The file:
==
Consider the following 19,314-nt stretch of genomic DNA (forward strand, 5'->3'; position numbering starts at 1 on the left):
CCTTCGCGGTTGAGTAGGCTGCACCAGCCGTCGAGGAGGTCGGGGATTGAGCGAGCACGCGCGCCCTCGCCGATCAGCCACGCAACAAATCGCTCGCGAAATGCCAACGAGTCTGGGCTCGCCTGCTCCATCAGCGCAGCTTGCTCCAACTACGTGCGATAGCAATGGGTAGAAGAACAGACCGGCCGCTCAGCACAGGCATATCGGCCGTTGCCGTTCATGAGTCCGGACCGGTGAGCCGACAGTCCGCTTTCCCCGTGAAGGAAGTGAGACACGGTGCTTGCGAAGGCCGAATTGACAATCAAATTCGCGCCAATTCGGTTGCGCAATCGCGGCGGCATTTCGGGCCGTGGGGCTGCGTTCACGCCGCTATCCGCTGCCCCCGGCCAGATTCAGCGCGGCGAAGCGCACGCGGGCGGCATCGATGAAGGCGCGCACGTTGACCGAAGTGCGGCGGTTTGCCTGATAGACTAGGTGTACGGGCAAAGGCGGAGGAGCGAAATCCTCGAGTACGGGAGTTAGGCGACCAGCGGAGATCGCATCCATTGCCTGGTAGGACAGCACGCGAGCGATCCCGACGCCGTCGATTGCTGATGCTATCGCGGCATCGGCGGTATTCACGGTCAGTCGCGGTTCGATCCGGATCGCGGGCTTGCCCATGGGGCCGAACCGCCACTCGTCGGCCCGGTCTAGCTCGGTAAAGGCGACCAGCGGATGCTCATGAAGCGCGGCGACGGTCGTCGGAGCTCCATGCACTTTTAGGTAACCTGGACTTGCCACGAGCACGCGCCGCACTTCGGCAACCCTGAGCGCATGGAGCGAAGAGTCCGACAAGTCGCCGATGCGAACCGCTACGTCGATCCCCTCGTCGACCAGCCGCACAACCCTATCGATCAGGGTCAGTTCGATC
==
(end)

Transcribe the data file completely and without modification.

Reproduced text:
Consider the following 19,314-nt stretch of genomic DNA (forward strand, 5'->3'; position numbering starts at 1 on the left):
CCTTCGCGGTTGAGTAGGCTGCACCAGCCGTCGAGGAGGTCGGGGATTGAGCGAGCACGCGCGCCCTCGCCGATCAGCCACGCAACAAATCGCTCGCGAAATGCCAACGAGTCTGGGCTCGCCTGCTCCATCAGCGCAGCTTGCTCCAACTACGTGCGATAGCAATGGGTAGAAGAACAGACCGGCCGCTCAGCACAGGCATATCGGCCGTTGCCGTTCATGAGTCCGGACCGGTGAGCCGACAGTCCGCTTTCCCCGTGAAGGAAGTGAGACACGGTGCTTGCGAAGGCCGAATTGACAATCAAATTCGCGCCAATTCGGTTGCGCAATCGCGGCGGCATTTCGGGCCGTGGGGCTGCGTTCACGCCGCTATCCGCTGCCCCCGGCCAGATTCAGCGCGGCGAAGCGCACGCGGGCGGCATCGATGAAGGCGCGCACGTTGACCGAAGTGCGGCGGTTTGCCTGATAGACTAGGTGTACGGGCAAAGGCGGAGGAGCGAAATCCTCGAGTACGGGAGTTAGGCGACCAGCGGAGATCGCATCCATTGCCTGGTAGGACAGCACGCGAGCGATCCCGACGCCGTCGATTGCTGATGCTATCGCGGCATCGGCGGTATTCACGGTCAGTCGCGGTTCGATCCGGATCGCGGGCTTGCCCATGGGGCCGAACCGCCACTCGTCGGCCCGGTCTAGCTCGGTAAAGGCGACCAGCGGATGCTCATGAAGCGCGGCGACGGTCGTCGGAGCTCCATGCACTTTTAGGTAACCTGGACTTGCCACGAGCACGCGCCGCACTTCGGCAACCCTGAGCGCATGGAGCGAAGAGTCCGACAAGTCGCCGATGCGAACCGCTACGTCGATCCCCTCGTCGACCAGCCGCACAACCCTATCGATCAGGGTCAGTTCGATC